CERCH has the distinct advantage of being centralized in University of California Berkeley and the San Francisco Bay Area, both of which offer a breadth of opportunities and access to critical and emerging technologies and practices. These opportunities, in combination with our track record of excellence, help to attract some of the greatest researchers in their respective fields, across a broad spectrum of multidisciplinary specializations. Our team is one that values scientific rigor in the utmost, while maintaining a strong culture of collegiality, transparency and a collaborative spirit.
The Jennifer and Brian Maxwell Professor of Maternal and Child Health and Epidemiology at UC Berkeley and the Principal Investigator and Director of the NIEHS/EPA Center for Environmental Research and Children’s Health (CERCH). She is a neuropsychologist and epidemiologist whose long-standing research interest has been the effects of toxicants including lead, solvents, environmental tobacco smoke, dioxin, and pesticides on human reproduction (both male and female) and child development.
Associate Director for Exposure Assessment
Dr. Asa Bradman is an environmental health scientist and expert in exposure assessment and epidemiology focusing on occupational and environmental exposures to pregnant women, children, and farmworkers living in agricultural communities. He co-founded CERCH and also helps lead an initiative to improve environmental quality in California child care facilities. Dr. Bradman leads environmental health studies focusing on pesticides, flame retardants, metals, emerging pollutants, VOCs, indoor air quality, and other contaminants. He also participates in extensive community outreach and education and interfaces with other scientists, state and federal agencies, policy makers, industry, and the general public. He is Chair of the California Biomonitoring Scientific Guidance Panel (appointed by Governors Schwarzennegger (2007) and Brown (2013)) and was appointed to the USDA National Organic Standards Board in 2016. Early in his career, Dr. Bradman harvested citrus and pomme fruit for export, helped manage a chicken farm, and was the produce manager for a small grocery store.
Associate Director for Health Effects Research
Associate Adjunct Professor of Maternal and Child Health in the School of Public Health, UC Berkeley. She is a reproductive and perinatal epidemiologist. Her work focuses on the association between exposure to common endocrine disrupting chemicals (including pesticides, flame retardants, and bisphenol A) and fertility, birth outcome, child development and timing of puberty.
Donna Dahrouge, MPH
Ms. Dahrouge is Assistant Director at CERCH. She manages the administrative functions at the center including funding oversight, human resources, facilities and development and serves as the liaison between CERCH and all our collaborators worldwide. Ms. Dahrouge holds a Masters of Public Health from UC Berkeley.
The CERCH Team
Professor of at the UCSF School of Nursing
Professor at the UCSF School of Nursing, Investigator at the Center for Environmental Research and Children’s Health, and Director of the California Childcare Health Program (CCHP). She is a Pediatric Nurse Practitioner and epidemiologist with years of experience conducting community-based research in child care settings. Her research includes studies on the effect of adversity on children’s psychobiology and health. Dr. Alkon is the Chair of the American Public Health Association’s Maternal Child Health Section Child Care Committee.
Ms. Ames is a doctoral student in the epidemiology program at UC Berkeley. She is interested in environmental epidemiology with a particular focus on prenatal and early life exposures to endocrine-disrupting chemicals.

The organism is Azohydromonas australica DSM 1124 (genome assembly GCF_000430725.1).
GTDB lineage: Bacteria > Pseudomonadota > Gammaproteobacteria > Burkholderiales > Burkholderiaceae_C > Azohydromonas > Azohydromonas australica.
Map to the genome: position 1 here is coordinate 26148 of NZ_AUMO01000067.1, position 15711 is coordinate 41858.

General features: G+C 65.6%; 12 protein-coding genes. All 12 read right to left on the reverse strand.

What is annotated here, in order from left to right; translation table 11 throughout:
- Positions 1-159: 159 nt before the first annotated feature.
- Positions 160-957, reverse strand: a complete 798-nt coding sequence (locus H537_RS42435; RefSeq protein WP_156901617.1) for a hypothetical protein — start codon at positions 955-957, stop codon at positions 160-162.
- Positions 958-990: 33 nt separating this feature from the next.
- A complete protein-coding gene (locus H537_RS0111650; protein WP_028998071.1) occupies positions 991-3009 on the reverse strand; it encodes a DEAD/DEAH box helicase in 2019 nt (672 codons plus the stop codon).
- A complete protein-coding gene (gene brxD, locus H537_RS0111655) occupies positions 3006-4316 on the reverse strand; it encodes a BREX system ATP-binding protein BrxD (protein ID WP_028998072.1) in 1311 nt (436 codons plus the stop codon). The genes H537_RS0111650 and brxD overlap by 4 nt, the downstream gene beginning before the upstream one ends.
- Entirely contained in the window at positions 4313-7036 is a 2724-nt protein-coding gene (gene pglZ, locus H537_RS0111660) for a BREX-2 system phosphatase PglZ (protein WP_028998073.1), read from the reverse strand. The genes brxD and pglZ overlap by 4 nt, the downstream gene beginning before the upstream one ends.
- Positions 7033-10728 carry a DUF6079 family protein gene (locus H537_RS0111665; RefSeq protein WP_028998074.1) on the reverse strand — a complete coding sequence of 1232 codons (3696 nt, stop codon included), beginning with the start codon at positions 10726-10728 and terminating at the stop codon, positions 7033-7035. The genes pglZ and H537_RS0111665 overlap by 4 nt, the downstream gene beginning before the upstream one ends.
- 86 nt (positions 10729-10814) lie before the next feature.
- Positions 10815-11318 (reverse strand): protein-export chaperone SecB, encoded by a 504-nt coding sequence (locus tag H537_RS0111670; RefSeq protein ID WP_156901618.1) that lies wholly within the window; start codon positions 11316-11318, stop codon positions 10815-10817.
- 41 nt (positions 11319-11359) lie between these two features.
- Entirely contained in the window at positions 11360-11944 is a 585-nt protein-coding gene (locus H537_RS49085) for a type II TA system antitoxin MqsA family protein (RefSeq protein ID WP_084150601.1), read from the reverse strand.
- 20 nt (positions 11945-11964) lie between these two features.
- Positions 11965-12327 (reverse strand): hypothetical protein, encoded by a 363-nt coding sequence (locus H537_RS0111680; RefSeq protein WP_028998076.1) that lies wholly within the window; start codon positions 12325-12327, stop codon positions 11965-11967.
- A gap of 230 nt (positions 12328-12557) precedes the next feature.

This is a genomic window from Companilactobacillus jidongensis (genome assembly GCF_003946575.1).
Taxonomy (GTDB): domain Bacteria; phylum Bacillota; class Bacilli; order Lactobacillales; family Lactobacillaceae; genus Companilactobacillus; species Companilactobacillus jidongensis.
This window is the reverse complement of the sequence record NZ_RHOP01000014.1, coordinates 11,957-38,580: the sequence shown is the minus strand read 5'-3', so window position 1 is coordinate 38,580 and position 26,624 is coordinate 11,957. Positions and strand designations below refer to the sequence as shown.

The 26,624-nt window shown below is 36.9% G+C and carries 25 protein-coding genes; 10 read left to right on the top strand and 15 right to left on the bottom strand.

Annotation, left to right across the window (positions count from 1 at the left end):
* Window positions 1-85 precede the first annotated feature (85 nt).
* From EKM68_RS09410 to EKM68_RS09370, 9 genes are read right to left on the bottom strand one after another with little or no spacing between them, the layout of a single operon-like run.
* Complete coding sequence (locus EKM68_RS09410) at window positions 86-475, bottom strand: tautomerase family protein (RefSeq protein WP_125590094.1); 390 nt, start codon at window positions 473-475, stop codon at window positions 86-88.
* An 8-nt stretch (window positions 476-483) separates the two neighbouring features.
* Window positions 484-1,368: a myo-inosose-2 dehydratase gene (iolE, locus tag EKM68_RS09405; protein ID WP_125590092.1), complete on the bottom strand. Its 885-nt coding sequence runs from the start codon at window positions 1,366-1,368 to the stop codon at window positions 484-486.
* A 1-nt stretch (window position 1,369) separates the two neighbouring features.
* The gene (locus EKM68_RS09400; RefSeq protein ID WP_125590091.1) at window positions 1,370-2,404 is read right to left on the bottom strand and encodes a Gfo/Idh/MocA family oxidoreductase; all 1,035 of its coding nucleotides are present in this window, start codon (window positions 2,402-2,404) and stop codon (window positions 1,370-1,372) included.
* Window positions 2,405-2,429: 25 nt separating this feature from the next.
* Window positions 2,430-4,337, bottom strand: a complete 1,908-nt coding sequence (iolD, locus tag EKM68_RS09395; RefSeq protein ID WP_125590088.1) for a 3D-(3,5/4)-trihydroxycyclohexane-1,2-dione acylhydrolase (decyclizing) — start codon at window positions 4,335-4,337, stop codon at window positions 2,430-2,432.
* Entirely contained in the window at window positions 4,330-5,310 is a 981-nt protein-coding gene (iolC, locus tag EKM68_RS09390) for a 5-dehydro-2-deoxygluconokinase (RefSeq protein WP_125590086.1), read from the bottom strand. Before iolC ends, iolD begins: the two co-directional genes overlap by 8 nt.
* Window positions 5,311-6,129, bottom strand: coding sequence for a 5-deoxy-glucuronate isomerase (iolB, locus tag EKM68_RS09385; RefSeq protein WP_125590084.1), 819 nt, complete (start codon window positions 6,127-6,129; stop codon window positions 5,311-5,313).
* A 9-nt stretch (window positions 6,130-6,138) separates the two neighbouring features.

Ms. An is a graduate student researcher with CERCH who is focusing on the VHEMBE study.
Ms. Berger is an epidemiology student at UC Berkeley. She works on the toxicity of personal care products, including cosmetics. Her research interests are in the health effects of residential chemicals to which we are regularly exposed. She is especially interested in prenatal and early life exposure.
Ms. Camacho, a life-long Salinas resident, first joined our team in 2004. She currently works with both mothers and youth enrolled in our study, conducting interviews, measurements, and sample collection.
Community Outreach Coordinator and Co-Principal Investigator of the COSECHA Study
Mr. Camacho is a long-time resident of the Salinas Valley and has worked with CHAMACOS since its inception. He is an expert trainer and has presented hundreds of talks and workshops about environmental health and children. His presentations focus on results of the CHAMACOS study, pesticide exposure prevention, environmental health in child care, and healthy homes. Mr. Camacho has helped to organize and collect environmental samples from homes, fields, and child care facilities, and inspected thousands of Salinas Valley homes. He played an integral role in the implementation of the COSECHA Study, investigating Salinas Valley teens’ ambient exposures to pesticides applied to the fields near their homes, and now serves as the Co-Principal Investigator (with Dr. Kim Harley) of that Study.
Rosemary Castorina, PhD
Dr. Castorina is an environmental health scientist; she researches methods for quantifying exposure and health risk. She is currently analyzing determinants of organophosphate flame retardant exposure in pregnant women and potential neurodevelopmental outcomes in CHAMACOS children.
Assistant Field Coordinator
Ms. Castro-Alcina, a 12-year medic in the CA Army National Guard, joined our team in 2016. She recently received her BS in Biology with a molecular concentration from CSU Monterey Bay and is interested in furthering her experience and knowledge to create positive outcomes in her community. Ms. Castro-Alcina will provide essential support to our CHAMACOS data collection and community outreach efforts, and will also coordinate our pilot study of functional Near-Infrared Spectroscopy (fNIRS) in this cohort.
Assistant Professor of Epidemiology